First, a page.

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Sam Anderson | Pigs in the parlour, dogs in the house

Published:Wednesday | May 15, 2019 | 12:00 AMSam Anderson/Contributor
Prime Minister Andrew Holness

“When we do not listen to the lies that demons whisper into our ears, they will attack us with lies in the mouths of men.”

– Pigs in the Parlour


There appears to be a faction of members of the Jamaica Labour Party (JLP) who believe that the measure of effective policy and productive discourse must always involve mud-slinging and war. Frank Hammond made it crystal clear in his book Pigs in the Parlour that the lies of men can oftentimes be the last resort of evil intentions to attack and persuade the mind of the masses.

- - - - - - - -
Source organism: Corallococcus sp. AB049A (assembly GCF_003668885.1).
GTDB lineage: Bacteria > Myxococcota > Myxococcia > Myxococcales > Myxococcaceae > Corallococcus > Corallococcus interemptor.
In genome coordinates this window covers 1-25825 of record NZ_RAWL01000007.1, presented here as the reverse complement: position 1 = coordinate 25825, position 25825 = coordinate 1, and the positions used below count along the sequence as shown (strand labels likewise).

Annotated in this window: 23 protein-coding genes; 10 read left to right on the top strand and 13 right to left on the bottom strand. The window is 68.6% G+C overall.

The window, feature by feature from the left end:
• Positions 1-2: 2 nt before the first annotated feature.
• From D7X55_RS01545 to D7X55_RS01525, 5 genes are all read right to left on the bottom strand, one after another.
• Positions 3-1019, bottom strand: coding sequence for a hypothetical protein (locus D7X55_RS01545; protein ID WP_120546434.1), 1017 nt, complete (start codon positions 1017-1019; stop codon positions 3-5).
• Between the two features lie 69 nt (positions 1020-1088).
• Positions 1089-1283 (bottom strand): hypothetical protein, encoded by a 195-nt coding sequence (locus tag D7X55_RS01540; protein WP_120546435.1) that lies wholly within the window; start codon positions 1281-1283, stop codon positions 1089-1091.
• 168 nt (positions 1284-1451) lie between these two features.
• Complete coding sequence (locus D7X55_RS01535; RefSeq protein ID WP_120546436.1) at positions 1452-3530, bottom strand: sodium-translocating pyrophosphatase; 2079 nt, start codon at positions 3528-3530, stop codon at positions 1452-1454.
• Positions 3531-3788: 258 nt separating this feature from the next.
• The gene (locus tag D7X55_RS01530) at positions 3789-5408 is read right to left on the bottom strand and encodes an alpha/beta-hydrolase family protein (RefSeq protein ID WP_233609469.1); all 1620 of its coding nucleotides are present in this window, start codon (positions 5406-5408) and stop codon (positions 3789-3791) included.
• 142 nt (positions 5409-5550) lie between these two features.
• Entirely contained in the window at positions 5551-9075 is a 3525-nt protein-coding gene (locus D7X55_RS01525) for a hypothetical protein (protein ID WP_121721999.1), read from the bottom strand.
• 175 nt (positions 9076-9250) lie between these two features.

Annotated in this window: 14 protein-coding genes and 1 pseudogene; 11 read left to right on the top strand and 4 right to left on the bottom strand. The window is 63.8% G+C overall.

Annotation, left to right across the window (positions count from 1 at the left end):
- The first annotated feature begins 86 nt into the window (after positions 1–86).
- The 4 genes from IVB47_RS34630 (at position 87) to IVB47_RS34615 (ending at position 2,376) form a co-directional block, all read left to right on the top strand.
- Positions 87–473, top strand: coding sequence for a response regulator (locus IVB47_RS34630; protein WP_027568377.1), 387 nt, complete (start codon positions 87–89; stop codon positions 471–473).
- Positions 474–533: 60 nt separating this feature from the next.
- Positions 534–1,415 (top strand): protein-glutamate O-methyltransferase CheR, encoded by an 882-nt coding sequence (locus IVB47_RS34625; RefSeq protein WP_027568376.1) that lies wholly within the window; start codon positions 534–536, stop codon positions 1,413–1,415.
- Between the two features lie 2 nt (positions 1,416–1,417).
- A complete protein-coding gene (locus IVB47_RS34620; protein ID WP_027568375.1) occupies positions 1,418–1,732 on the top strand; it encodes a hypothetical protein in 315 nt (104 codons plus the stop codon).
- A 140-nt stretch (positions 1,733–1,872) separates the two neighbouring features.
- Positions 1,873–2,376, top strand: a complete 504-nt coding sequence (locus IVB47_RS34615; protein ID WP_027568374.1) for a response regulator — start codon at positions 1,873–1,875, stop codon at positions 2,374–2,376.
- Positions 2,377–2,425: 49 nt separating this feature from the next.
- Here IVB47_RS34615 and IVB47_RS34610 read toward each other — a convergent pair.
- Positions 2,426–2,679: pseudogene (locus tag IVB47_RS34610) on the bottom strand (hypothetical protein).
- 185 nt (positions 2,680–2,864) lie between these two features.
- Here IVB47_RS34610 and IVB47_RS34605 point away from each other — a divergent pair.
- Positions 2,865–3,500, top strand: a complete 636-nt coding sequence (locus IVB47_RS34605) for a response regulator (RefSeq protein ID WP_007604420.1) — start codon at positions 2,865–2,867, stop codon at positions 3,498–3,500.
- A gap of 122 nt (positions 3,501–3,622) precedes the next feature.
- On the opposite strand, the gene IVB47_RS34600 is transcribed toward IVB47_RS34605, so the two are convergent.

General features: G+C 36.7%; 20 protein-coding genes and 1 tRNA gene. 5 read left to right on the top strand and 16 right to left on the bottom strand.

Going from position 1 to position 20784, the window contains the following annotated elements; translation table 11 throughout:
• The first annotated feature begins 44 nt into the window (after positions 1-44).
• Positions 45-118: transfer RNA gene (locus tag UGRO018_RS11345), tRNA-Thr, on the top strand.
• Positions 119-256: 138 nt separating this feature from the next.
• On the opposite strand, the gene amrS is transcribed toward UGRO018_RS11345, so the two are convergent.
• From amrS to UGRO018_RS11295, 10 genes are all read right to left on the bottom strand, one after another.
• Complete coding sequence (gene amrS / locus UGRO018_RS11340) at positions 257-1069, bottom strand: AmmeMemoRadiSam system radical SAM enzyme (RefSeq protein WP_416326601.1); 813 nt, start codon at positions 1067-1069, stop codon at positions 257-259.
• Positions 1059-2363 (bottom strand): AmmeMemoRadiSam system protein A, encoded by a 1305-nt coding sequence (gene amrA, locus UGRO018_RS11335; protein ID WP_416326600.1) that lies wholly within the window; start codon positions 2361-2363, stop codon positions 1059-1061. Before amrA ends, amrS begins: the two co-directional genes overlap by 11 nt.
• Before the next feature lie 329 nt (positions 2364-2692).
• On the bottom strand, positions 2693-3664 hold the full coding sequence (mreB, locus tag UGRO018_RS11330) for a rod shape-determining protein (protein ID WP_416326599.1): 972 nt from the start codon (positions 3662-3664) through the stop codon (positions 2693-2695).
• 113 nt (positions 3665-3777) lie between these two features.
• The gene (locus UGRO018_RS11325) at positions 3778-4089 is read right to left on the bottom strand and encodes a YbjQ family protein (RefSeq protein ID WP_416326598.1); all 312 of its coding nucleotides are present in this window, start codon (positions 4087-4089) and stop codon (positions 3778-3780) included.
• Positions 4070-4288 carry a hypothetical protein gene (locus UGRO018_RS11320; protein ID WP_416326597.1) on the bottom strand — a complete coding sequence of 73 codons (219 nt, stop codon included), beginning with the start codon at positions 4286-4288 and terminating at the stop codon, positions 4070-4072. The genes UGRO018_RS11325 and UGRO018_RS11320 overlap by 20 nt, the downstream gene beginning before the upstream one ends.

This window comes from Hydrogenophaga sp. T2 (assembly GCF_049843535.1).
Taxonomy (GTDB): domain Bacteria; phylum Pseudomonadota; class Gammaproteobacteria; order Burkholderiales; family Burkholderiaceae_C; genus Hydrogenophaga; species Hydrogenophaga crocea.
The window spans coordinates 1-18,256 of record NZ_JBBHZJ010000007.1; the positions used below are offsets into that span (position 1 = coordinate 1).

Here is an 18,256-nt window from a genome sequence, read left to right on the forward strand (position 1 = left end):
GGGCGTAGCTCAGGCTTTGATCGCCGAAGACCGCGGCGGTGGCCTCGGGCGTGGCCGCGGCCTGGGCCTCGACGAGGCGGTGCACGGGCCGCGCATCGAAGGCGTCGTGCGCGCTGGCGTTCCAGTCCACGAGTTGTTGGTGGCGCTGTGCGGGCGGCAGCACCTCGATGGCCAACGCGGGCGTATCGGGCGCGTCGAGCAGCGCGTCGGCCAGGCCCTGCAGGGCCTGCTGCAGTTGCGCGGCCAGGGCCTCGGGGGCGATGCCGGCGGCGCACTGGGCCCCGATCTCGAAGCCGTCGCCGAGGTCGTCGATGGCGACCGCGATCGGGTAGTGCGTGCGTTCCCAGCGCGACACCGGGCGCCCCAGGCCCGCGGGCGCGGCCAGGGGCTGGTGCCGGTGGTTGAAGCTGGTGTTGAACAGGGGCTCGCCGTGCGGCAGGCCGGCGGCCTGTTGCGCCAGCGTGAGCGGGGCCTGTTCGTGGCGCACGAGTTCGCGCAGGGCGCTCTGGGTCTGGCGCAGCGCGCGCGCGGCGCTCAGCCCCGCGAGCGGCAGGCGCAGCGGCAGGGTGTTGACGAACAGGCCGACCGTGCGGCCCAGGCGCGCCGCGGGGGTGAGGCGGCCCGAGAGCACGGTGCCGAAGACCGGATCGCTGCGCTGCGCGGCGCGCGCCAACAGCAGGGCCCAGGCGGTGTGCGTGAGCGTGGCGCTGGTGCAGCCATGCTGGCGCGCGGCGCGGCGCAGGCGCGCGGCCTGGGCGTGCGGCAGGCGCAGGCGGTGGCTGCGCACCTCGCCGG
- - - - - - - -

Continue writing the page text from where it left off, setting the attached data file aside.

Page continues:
Approaching 57 years of Independence, I hoped that the maturity of our politics would have evolved past the stages of believing that it is who shouts the loudest and whoever plays the dirtiest emerges the victor. Naïve perhaps, but I hoped that we would have evolved past the days of promoting an iron fist over a steady hand.

Looking back at the East Portland by-election, it is safe to say that the country has accepted the composition, communication and strategy of the Andrew Holness-led government. Ann-Marie Vaz was able to turn back a 2,276 deficit and win by a 319-vote margin.

To put this into perspective, the leader of the People’s National Party (PNP), Dr Peter Phillips, won his seat, considered a PNP safe seat, by 36 fewer votes than Dr Lynvale Bloomfield. In other words, the Eastern Portland seat had a greater voter turnout and a larger margin than the constituency of the Comrade Leader, and the Jamaica Labour Party (JLP) was still able to defeat the most popular PNP candidate, Damion Crawford, convincingly.

Ironically, the mud-slinging did not prove effective in Eastern Portland, where the PNP candidate Damion Crawford came under heavy fire for it. There is a time and a place for everything and our politics currently must move past this thinking and prove that there is no place for it.